Sugar in soda combines with bacteria in your mouth to form acid, which attacks the teeth. Diet or “sugar-free” soda contains its own acid, which also can damage teeth. Each attack lasts about 20 minutes and starts over with every sip of soda you take. These ongoing acid attacks weaken tooth enamel.
Effect of Soda on the Teeth:
Both diet and regular sodas can erode the protective enamel on the teeth. Soda lowers the pH level of the mouth and softens tooth enamel. Erosion starts when the acids in soft drinks encounter the tooth enamel, which is the outermost protective layer on your teeth.
Sports drinks and fruit juices can also damage enamel. When you take soda, the sugars it contains interact with bacteria in your mouth to form acid. This acid damages your teeth. Both regular and sugar-free sodas also contain their own acids, and these attack the teeth too.
Non-cola sodas, lemonade, and sports drinks can cause significant damage to your teeth enamel, which can lead to tooth decay. It’s good for your body and won’t damage your teeth like soda and other caffeinated beverages. Both diet and regular sodas can erode the protective enamel on the teeth.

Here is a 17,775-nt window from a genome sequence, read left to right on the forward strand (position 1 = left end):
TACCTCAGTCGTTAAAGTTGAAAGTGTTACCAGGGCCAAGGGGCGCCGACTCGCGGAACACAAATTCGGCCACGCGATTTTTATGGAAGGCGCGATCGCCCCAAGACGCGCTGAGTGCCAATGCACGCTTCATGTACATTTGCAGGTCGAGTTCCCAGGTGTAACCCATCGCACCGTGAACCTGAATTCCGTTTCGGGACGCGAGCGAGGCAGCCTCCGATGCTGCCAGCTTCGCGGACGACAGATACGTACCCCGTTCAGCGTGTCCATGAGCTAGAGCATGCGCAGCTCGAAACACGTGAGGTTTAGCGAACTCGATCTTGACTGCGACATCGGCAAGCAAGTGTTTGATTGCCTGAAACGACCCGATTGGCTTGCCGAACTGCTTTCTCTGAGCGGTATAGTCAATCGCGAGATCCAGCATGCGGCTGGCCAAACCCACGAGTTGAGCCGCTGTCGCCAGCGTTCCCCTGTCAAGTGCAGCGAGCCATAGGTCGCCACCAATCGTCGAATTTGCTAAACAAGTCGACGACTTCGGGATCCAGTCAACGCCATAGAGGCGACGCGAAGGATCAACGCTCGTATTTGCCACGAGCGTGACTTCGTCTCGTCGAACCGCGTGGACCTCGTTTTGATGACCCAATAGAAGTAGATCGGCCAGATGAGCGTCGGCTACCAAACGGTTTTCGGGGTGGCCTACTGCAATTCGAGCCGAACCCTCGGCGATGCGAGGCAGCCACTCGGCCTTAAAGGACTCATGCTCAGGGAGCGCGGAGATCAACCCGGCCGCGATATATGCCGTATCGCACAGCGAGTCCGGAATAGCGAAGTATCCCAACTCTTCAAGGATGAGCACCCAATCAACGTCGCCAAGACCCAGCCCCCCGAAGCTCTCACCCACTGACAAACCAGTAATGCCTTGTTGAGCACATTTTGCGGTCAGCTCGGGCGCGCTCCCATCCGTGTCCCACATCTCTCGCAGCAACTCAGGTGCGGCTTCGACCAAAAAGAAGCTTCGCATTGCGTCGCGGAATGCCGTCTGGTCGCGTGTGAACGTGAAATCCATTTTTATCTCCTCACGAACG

Soda lowers the pH level of the mouth and softens tooth enamel. The acidity of the sweeteners and the carbonation can lead to tooth decay.
How to prevent tooth decay due to Soda intake?
- Use fluoride toothpaste and mouth rinse.
- Using fluoride dental products can keep your mouth healthy and reduce the risk of tooth decay.
- One of the good ways to protect teeth from the harmful effects of soda is to avoid or minimize the amount of soda that you drink.
- Diet sodas and other sugar-free drinks are usually highly acidic, which weakens the enamel on your teeth and makes them more susceptible to cavities and dental erosion. The level of phosphoric acid, citric acid, and/or tartaric acid is usually high in sugar-free drinks so it’s best to avoid them.